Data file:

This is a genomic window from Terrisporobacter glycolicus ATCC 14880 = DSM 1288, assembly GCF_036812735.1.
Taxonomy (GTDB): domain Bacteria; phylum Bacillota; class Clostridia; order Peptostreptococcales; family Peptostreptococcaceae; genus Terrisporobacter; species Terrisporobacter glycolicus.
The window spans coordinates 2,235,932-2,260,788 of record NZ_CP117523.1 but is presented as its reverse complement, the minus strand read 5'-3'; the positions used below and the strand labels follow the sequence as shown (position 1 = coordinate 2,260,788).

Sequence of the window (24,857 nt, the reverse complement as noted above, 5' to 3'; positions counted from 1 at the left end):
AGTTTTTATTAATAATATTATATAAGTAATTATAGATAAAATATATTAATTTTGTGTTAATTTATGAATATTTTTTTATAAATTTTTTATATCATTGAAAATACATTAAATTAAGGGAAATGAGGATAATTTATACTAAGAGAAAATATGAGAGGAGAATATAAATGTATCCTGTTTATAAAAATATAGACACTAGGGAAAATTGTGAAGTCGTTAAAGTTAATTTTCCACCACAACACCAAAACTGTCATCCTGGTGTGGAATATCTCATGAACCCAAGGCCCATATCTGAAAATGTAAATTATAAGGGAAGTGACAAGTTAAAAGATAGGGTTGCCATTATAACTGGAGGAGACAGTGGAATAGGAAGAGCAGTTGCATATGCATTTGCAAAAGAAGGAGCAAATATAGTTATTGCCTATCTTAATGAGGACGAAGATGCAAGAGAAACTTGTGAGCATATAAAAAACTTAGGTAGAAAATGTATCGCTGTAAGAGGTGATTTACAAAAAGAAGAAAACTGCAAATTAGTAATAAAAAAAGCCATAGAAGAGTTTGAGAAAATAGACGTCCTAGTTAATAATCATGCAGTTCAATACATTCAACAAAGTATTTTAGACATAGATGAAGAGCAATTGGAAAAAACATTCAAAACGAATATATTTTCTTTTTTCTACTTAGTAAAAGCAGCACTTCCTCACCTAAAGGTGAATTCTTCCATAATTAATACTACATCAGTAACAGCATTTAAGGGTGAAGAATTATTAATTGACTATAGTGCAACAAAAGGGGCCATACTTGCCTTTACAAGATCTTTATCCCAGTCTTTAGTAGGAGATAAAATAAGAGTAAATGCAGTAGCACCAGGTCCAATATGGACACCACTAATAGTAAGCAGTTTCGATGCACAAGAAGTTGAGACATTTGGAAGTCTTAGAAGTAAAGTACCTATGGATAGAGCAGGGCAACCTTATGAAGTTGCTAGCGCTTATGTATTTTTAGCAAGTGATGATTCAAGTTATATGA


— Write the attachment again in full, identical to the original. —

This is a genomic window from Terrisporobacter glycolicus ATCC 14880 = DSM 1288, assembly GCF_036812735.1.
Taxonomy (GTDB): domain Bacteria; phylum Bacillota; class Clostridia; order Peptostreptococcales; family Peptostreptococcaceae; genus Terrisporobacter; species Terrisporobacter glycolicus.
The window spans coordinates 2,235,932-2,260,788 of record NZ_CP117523.1 but is presented as its reverse complement, the minus strand read 5'-3'; the positions used below and the strand labels follow the sequence as shown (position 1 = coordinate 2,260,788).

Sequence of the window (24,857 nt, the reverse complement as noted above, 5' to 3'; positions counted from 1 at the left end):
AGTTTTTATTAATAATATTATATAAGTAATTATAGATAAAATATATTAATTTTGTGTTAATTTATGAATATTTTTTTATAAATTTTTTATATCATTGAAAATACATTAAATTAAGGGAAATGAGGATAATTTATACTAAGAGAAAATATGAGAGGAGAATATAAATGTATCCTGTTTATAAAAATATAGACACTAGGGAAAATTGTGAAGTCGTTAAAGTTAATTTTCCACCACAACACCAAAACTGTCATCCTGGTGTGGAATATCTCATGAACCCAAGGCCCATATCTGAAAATGTAAATTATAAGGGAAGTGACAAGTTAAAAGATAGGGTTGCCATTATAACTGGAGGAGACAGTGGAATAGGAAGAGCAGTTGCATATGCATTTGCAAAAGAAGGAGCAAATATAGTTATTGCCTATCTTAATGAGGACGAAGATGCAAGAGAAACTTGTGAGCATATAAAAAACTTAGGTAGAAAATGTATCGCTGTAAGAGGTGATTTACAAAAAGAAGAAAACTGCAAATTAGTAATAAAAAAAGCCATAGAAGAGTTTGAGAAAATAGACGTCCTAGTTAATAATCATGCAGTTCAATACATTCAACAAAGTATTTTAGACATAGATGAAGAGCAATTGGAAAAAACATTCAAAACGAATATATTTTCTTTTTTCTACTTAGTAAAAGCAGCACTTCCTCACCTAAAGGTGAATTCTTCCATAATTAATACTACATCAGTAACAGCATTTAAGGGTGAAGAATTATTAATTGACTATAGTGCAACAAAAGGGGCCATACTTGCCTTTACAAGATCTTTATCCCAGTCTTTAGTAGGAGATAAAATAAGAGTAAATGCAGTAGCACCAGGTCCAATATGGACACCACTAATAGTAAGCAGTTTCGATGCACAAGAAGTTGAGACATTTGGAAGTCTTAGAAGTAAAGTACCTATGGATAGAGCAGGGCAACCTTATGAAGTTGCTAGCGCTTATGTATTTTTAGCAAGTGATGATTCAAGTTATATGA